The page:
LINCOLN, Neb. — Legions of red-and-white-clad fans inside Pinnacle Bank Arena filed for the exits when Michigan basketball stretched its lead to 22 points with nearly 12 minutes remaining, streaming from their seats following an uncontested layup by Caleb Houstan on a fast break. The latest example of defensive ineptitude from Nebraska had prompted coach Fred Hoiberg to wander halfway across the court just to signal a merciful timeout.
Whatever percentage of Cornhuskers fans remained in the building was halved again barely four minutes later as center Hunter Dickinson, a thorn in their side all evening, corralled his own miss for a second-chance layup that widened the margin to 30. The ensuing media timeout ushered droves more spectators toward their cars.
So thorough was Michigan’s stomping that coach Juwan Howard inserted a walk-on with nearly six minutes remaining. On the heels of a terrific offensive performance against miserly San Diego State on Saturday — righting the ship following an embarrassing loss to North Carolina three nights earlier — the Wolverines wiped away the Cornhuskers in the first half and rolling to a 102-67 win.
“I was extremely happy to see the way the ball was moving,” Howard said. “It was popping. It was great to see our guys sharing the game. There were times when we passed up an open shot for a better shot when a guy was open either in the corner or in the slot. We did a really good job of driving the basketball and not just settling for jumpers.”
Their crisp execution produced five players in double figures in scoring, highlighted by 20 points and five rebounds from Brandon Johns Jr., who was inserted into the starting lineup when Moussa Diabate remained in Ann Arbor due to a non-COVID illness. Terrance Williams II chipped in 22points off the bench, while starters Dickinson, Houstan and Eli Brooks combined for 41 points and 21 rebounds. The Wolverines shot 51.3% from the floor and 46.9% from 3-point range to dominate the game’s final 30 minutes.
Michigan broke the game open roughly eight minutes in with a 20-5 run featuring near-flawless offense as Howard received meaningful contributions from his bench. The run began with a feed to Dickinson on the left block, where he was guarded by freshman big man Wilhelm Breidenbach. Dickinson flipped a soft hook up and over the defender and then held his right hand at knee level while jogging down the court to indicate Nebraska lacked the size to defend him in deeper positions.
An offense that found it difficult to funnel the ball to Dickinson in losses to Arizona and North Carolina suddenly made him a focal point. He scored again on a hook shot from the right block two possessions later and then kicked the ball diagonally across the court for a 3-pointer by Williams that pushed the lead to double digits for the first time at 26-15. It was the second time the Cornhuskers had doubled Dickinson on the left block — his earlier cross-court pass helped facilitate a layup for Houstan — and the second time he’d made them pay.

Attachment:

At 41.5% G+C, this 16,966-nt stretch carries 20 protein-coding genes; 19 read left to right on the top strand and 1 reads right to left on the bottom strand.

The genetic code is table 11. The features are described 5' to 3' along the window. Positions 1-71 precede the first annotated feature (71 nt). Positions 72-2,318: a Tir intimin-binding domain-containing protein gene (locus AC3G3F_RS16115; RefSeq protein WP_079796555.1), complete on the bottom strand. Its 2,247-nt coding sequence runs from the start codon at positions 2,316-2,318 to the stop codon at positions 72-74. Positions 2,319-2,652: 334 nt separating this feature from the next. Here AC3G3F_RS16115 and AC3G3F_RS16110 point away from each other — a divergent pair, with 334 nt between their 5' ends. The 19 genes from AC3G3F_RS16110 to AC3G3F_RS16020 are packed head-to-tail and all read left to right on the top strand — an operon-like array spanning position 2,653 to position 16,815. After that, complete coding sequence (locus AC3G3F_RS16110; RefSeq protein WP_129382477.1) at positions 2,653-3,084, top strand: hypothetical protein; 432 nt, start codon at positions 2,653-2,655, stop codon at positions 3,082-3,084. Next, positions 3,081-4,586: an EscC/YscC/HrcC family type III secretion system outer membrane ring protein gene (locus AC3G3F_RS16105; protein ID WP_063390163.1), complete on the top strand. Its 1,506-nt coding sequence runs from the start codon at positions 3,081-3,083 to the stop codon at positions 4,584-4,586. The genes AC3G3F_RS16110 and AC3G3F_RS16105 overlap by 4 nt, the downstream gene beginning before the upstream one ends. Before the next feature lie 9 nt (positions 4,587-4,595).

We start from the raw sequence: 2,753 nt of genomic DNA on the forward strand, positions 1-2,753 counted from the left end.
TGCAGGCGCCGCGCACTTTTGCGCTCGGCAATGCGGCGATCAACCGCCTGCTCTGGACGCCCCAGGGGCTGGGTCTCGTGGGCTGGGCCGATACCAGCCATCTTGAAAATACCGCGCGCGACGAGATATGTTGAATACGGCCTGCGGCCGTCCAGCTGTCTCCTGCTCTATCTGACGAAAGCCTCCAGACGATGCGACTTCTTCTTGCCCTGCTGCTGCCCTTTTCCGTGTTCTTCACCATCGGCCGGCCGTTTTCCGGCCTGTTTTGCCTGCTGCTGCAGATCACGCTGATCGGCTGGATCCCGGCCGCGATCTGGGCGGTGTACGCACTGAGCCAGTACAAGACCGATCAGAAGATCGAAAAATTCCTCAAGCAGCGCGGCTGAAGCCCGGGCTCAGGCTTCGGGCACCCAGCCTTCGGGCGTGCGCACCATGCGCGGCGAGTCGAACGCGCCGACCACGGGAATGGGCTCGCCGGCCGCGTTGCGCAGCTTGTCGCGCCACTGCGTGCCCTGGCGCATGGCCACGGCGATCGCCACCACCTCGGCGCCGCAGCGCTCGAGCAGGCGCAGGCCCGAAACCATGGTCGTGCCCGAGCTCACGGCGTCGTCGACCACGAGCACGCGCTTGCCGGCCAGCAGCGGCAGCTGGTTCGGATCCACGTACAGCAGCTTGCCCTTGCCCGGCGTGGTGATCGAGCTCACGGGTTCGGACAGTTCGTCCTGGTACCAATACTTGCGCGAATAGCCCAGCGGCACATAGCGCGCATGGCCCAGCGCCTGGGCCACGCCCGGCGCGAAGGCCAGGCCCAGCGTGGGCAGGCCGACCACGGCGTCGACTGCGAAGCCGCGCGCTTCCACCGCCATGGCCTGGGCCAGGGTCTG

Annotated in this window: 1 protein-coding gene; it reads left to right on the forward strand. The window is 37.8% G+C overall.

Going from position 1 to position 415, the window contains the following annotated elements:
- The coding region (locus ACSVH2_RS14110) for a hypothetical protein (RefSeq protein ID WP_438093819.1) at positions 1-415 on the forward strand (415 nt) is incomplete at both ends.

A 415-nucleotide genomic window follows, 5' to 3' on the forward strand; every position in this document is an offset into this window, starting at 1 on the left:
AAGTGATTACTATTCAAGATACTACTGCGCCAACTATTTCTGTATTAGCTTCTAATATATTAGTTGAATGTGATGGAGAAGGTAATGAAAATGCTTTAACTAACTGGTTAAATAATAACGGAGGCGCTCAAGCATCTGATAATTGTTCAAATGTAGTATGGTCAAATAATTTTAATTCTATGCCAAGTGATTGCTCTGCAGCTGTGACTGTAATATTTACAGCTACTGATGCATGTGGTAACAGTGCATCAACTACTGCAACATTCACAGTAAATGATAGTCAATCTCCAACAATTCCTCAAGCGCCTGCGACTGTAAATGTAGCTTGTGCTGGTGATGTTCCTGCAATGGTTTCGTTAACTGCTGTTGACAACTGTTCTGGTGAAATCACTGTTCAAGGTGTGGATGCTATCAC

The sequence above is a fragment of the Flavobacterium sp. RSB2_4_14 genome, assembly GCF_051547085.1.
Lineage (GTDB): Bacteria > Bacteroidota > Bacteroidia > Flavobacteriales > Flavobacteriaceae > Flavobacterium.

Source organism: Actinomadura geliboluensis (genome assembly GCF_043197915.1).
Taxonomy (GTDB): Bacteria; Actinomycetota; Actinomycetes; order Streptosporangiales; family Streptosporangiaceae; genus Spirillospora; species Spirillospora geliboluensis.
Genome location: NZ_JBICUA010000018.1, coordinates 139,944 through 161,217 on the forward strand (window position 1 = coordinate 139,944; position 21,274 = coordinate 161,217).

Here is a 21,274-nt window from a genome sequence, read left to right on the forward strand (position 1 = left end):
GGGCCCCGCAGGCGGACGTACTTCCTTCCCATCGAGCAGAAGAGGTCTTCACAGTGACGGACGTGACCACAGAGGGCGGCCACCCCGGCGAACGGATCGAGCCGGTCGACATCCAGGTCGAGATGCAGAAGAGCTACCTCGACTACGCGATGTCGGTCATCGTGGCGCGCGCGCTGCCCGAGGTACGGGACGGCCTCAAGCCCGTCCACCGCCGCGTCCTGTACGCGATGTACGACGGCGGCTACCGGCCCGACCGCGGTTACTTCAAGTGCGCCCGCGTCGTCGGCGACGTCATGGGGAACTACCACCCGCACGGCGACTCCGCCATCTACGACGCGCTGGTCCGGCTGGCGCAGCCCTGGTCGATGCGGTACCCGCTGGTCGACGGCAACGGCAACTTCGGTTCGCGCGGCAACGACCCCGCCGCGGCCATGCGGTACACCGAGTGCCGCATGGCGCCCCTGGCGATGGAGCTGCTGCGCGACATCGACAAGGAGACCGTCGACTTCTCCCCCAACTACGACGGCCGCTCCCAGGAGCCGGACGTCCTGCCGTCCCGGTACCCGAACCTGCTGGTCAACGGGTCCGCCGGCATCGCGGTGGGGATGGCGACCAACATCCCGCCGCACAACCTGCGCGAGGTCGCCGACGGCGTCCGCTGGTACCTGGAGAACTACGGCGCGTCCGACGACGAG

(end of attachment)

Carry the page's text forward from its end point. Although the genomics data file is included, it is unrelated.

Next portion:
“He’s a willing passer, always been since he was in high school, and he also is a smart passer,” Howard said. “The big fella has a high IQ and that’s something that is never said enough. He makes plays. He sees plays before it happens.”
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The 3-pointer from Williams ignited a flurry of points from reserves that helped the Wolverines carry a 13-4 edge in bench points into the break. Backup guard Zeb Jackson, who made his season debut against the Tar Heels after a prolonged illness, dropped a nifty dish to Williams for a layup and splashed a 3-pointer on the next possession that forced Hoiberg to call a timeout just 36 seconds after the last stoppage in play as the U-M lead ballooned to 16.
A gulf in 3-point shooting captured arguably the biggest disparity between the two sides. The Wolverines entered Tuesday’s game ranked 188th in 3-point percentage (32.9%). The Cornhuskers, however, were on another level of futility: ranked 329th out of 358 Division I teams, with a 27.1% clip from beyond the arc.
Jackson’s 3 gave way to additional deep shots by DeVante’ Jones, Houstan and Johns in a span of three minutes to push Michigan’s lead over 20 as the Nebraska faithful sulked. The Wolverines shot 9-for-22 from beyond the arc in the first half while the Cornhuskers connected just three times from long range. U-M took a 51-32 lead into the break due in part to ruthless execution, reflected by 1.38 points per possession.
“It was a good all-around balance for us offensively, by the way we shared the basketball with 25 assists and kept our turnovers lower than what it’s been in the past for us,” Howard said. “We still turned it over 12 times, which we will try our best to improve in that area, but I just like how our guys were dialed into the game plan.”
From there, the lead continued to swell — from 20 to 25, from 25 to 30, and from 30 to 35 in the final minute of the second half on a night Michigan never trailed. The Wolverines cruised to victory in their first Big Ten game of the season.